Linguistics 473
Computational Linguistics Fundamentals
Summer 2017


Course Requirements

3 Written Assignments (30%)
5 Programming Projects (55%)
Paper Review (10%)
Class and Discussion Board Participation (5%)

A UW NetID and UW Computational Linguistics computing account are required. Click here if you need to obtain a UW NetID.

After you register for the course and get your UW NetID, you must apply for an account on the computational linguistics cluster by filling out the following form:

Computational Linguistics cluster account request form

Please take these steps promptly so that you will be ready to use on these accounts on first day of class.


The information on this website is provisional and subject to change at any time. It is the student's responsibility to confirm dates and requirements. Changes in due dates or the substantial requirements for assignments will be posted on the discussion board; to receive e-mail notification, see the next section.

Using GoPost

The GoPost discussion board is your forum for discussing the lectures, homework, and projects with other students and the instructor. Please help your fellow students' questions without disclosing key insights to an assignment; answering these questions counts towards your class participation grade. To help keep abreast of important course activities, I encourage you to visit your profile page, where you can subscribe to e-mail notifications. Because this class runs for only eight weeks, I also suggest that you set a profile picture so that everyone can get to know each other more quickly.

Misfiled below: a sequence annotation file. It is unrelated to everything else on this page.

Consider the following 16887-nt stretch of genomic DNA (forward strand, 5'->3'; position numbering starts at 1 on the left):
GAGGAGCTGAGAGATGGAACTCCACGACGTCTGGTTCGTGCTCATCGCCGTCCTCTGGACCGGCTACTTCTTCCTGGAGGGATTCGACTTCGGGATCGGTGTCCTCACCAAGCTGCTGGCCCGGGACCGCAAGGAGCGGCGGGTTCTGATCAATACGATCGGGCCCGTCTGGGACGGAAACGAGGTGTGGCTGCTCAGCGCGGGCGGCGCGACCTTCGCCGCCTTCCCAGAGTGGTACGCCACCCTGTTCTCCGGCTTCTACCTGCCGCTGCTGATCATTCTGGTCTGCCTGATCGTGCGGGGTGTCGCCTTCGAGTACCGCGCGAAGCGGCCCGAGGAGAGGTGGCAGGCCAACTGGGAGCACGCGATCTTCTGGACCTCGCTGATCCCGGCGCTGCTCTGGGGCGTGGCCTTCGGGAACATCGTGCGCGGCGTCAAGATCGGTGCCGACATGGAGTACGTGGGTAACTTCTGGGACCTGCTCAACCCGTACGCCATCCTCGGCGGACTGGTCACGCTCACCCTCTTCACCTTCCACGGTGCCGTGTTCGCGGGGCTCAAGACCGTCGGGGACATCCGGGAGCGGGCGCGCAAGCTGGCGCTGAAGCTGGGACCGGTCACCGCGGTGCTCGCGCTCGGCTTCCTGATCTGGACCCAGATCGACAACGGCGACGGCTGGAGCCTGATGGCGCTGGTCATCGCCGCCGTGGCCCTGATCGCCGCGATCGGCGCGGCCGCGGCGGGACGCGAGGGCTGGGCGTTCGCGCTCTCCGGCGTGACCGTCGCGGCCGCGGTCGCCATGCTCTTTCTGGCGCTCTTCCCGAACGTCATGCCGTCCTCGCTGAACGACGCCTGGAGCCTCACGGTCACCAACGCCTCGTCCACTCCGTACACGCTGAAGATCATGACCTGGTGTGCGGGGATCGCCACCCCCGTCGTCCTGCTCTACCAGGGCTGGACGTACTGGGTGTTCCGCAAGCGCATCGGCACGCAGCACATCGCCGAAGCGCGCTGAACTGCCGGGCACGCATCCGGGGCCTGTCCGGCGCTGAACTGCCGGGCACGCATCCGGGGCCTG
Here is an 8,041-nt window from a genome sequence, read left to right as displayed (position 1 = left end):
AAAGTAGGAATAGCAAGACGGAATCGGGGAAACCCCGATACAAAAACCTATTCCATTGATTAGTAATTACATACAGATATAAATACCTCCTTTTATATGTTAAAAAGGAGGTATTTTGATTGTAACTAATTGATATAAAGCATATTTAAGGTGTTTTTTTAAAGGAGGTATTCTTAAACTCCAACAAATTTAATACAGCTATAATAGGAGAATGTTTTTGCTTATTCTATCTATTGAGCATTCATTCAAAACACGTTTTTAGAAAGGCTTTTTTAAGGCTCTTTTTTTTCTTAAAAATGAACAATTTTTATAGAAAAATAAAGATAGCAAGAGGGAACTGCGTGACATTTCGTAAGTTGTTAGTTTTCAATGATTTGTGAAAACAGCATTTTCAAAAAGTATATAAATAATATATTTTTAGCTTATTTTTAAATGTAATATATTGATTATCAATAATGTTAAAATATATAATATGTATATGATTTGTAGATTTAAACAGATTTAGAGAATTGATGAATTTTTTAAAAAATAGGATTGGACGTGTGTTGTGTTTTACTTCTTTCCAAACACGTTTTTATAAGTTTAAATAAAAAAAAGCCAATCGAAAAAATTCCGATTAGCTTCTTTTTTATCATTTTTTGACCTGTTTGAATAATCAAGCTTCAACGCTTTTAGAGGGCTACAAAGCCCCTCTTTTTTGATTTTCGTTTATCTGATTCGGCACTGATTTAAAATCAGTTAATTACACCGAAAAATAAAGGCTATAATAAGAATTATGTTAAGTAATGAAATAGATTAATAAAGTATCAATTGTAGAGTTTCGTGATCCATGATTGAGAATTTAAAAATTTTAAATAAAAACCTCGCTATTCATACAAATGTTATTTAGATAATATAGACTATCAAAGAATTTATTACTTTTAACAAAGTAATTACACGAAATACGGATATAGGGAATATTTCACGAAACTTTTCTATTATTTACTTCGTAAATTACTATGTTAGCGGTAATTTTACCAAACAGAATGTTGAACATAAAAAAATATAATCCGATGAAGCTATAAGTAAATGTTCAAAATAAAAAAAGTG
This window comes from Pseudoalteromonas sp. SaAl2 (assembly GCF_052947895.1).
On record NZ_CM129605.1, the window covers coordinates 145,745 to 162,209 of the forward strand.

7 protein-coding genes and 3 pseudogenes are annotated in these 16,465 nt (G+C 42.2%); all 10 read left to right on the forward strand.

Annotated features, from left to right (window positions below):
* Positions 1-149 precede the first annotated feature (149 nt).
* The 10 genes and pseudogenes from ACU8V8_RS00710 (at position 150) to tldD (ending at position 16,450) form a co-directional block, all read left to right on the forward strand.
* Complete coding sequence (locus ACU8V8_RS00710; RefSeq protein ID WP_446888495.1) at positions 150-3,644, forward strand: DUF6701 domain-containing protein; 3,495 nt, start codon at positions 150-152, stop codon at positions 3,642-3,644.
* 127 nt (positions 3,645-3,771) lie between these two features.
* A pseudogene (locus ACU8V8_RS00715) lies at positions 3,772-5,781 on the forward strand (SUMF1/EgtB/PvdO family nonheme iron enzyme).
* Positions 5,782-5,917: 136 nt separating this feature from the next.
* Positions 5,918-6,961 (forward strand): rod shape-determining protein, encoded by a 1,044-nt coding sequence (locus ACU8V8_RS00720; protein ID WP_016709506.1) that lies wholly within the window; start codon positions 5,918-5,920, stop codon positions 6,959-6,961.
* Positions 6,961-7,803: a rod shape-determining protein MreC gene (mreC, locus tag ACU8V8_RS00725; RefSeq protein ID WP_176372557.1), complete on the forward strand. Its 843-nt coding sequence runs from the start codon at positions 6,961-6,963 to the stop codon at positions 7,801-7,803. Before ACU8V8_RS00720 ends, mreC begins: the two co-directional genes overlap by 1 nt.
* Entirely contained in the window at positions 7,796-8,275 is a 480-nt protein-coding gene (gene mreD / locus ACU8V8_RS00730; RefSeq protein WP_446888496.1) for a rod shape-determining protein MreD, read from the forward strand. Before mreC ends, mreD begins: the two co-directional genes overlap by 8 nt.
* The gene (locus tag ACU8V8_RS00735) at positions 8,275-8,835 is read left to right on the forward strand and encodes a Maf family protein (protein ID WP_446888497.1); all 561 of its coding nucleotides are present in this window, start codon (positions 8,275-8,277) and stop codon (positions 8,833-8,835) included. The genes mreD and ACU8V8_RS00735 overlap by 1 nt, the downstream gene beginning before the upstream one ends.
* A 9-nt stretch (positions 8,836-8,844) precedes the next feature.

As for what it is permissible to discuss on the message board, please do not post complete answers to specific problems in the assignments, as these deprive other students of the opportunity to learn the material. If you have any doubt about whether to post a particular question or comment, please email it to me first.

Academic Honesty

Due to the compressed schedule of this class, there will be no team projects. Each students' work is to be his or her own in accordance with the University policy on academic integrity.


This class surveys a large amount of material in fifteen class sessions. The successful student will be sure to attend every lecture in person or online, or to review the recorded lectures in a timely fashion. This will also accrue the most important benefit of any class, which is the opportunity to meet others who share your academic interest, and who may become lifelong friends and colleagues.